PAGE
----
From the growers to the dispensers, the investors to the politicians, and the green in your bong to the green in their pockets, we're interpreting the detailed happenings in the budding wide world of business.
The cannabis industry has the unique opportunity of transitioning from more or less of a black market into a legitimate sector of the healthcare, industrial products, leisure, and sponsorship industries among other opportunities -- and more specifically, it's all happening under the public's watchful eyes. Despite the challenge of being a highly contentious subject with a shifty legality depending on where you are and who you're talking to, the industry as a whole has amazing potential. While aspiring entrepreneurs have to evolve their ways to fit into the legal atmosphere of marijuana, there are still some lessons from the cannabis black market lessons than can be gleaned for any successful and legitimate business. Check out five thoughts below:
1. Quality Matters (And Customers Will Pay For That Quality)
It doesn't matter if you're a street dealer in Brooklyn, a budtender in Denver, or Snoop Dogg's personal delivery service -- quality matters. The legal marijuana market will not made up of 15-year-old teenagers who will pay up for crappy Mexican brick weed as long as you promise them it isn't oregano. Real customers demand real quality. With more exposure and more legality, people will also become more educated and a lot of times they know what they want. Whether it is a mild hybrid, an aromatic indica, or Girl Scout Cookies (because they heard about it on a forum), you have to be able to produce quality product if you want to keep customers loyal and coming back to you. And if you've got the goods, they will pay.
2. Marijuana Is A People Business
We've all heard the jokes about the pot dealers who "just want to be your friend." Hell, most of you have probably had a dealer like that. But if one thing is for sure, it is that people who smoke pot like to talk -- especially while they're smoking. More so than probably any industry, the cannabis industry is a mix of a scientific community and a social club. People are constantly coming up with new methods, whether it be which soil to use for an outdoor grow, the best method for extractions and creating concentrates, rolling a joint, or even ingesting the smoke. Moreover, most everyone is interested in sharing and contrasting methods. If you want a thriving cannabusiness, it is essential to make those personal connections and for lack of a better term, don't be afraid to shoot-the-shit with everyone from new customers to your most loyal ones -- you might learn something new about what they want.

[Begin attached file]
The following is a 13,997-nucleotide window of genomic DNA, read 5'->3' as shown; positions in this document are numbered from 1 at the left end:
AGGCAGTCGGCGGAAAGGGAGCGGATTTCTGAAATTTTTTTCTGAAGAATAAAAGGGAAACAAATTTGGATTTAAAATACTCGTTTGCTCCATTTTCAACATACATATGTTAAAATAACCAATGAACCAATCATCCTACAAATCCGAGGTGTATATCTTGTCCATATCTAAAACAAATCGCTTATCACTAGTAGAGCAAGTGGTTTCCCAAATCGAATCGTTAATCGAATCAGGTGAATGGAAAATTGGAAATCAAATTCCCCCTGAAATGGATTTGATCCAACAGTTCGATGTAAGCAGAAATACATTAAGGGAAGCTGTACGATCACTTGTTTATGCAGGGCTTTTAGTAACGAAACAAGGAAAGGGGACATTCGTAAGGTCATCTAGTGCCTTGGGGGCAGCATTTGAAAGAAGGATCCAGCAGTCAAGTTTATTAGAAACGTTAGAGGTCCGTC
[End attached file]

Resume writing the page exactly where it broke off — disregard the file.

3. Know Your Market
No one likes to get ripped off, and that is all the more incentive to know your market inside and out. Unfortunately for a lot of cities in America, weed just costs more. It has a lot to do with where the pot is grown, how supportive your surrounding community is of cannabis, the legal atmosphere, and the demand. Buying in Nebraska just won't be the same as in California probably ever. That doesn't mean you should rip off your customers in Nebraska because you know their other options are limited, but you have to price your products correctly. Set a fair price and stick by it just like you do with the quality of your products.
4. Every Once In A While, Give Your Customers A Break
Slip your guys a new strain of kush that just came into town so they get a little taste. Give away a prototype of the newest model you're working on. Let just a few people in on the weird new product you're feeding your crops with. Hook them up! It'll set a good repertoire with your customers and keep them returning to you for the latest and greatest in the cannabis industry.
5. Integrate Vertically and Horizontally
My guy in California is constantly expanding his business and experimenting with new products, but what I like most about him is the inherent knowledge of what he's selling because he's had his hands in it from seed to smoke or from prototype to packaged product. When you're trying out a new strain from him, he knows what kind if lighting was used and if it was grown in a closet or garden. He's the guy that MacGyver'd a dab rig out of pieces in his garage...and then sold the model to his buddy who's into glassblowing and created a side business for the two of them. Don't be a solitary entity, expand both your products and your knowledge.
What do you think the most important qualities of a legitimate cannabusiness are? Comment below!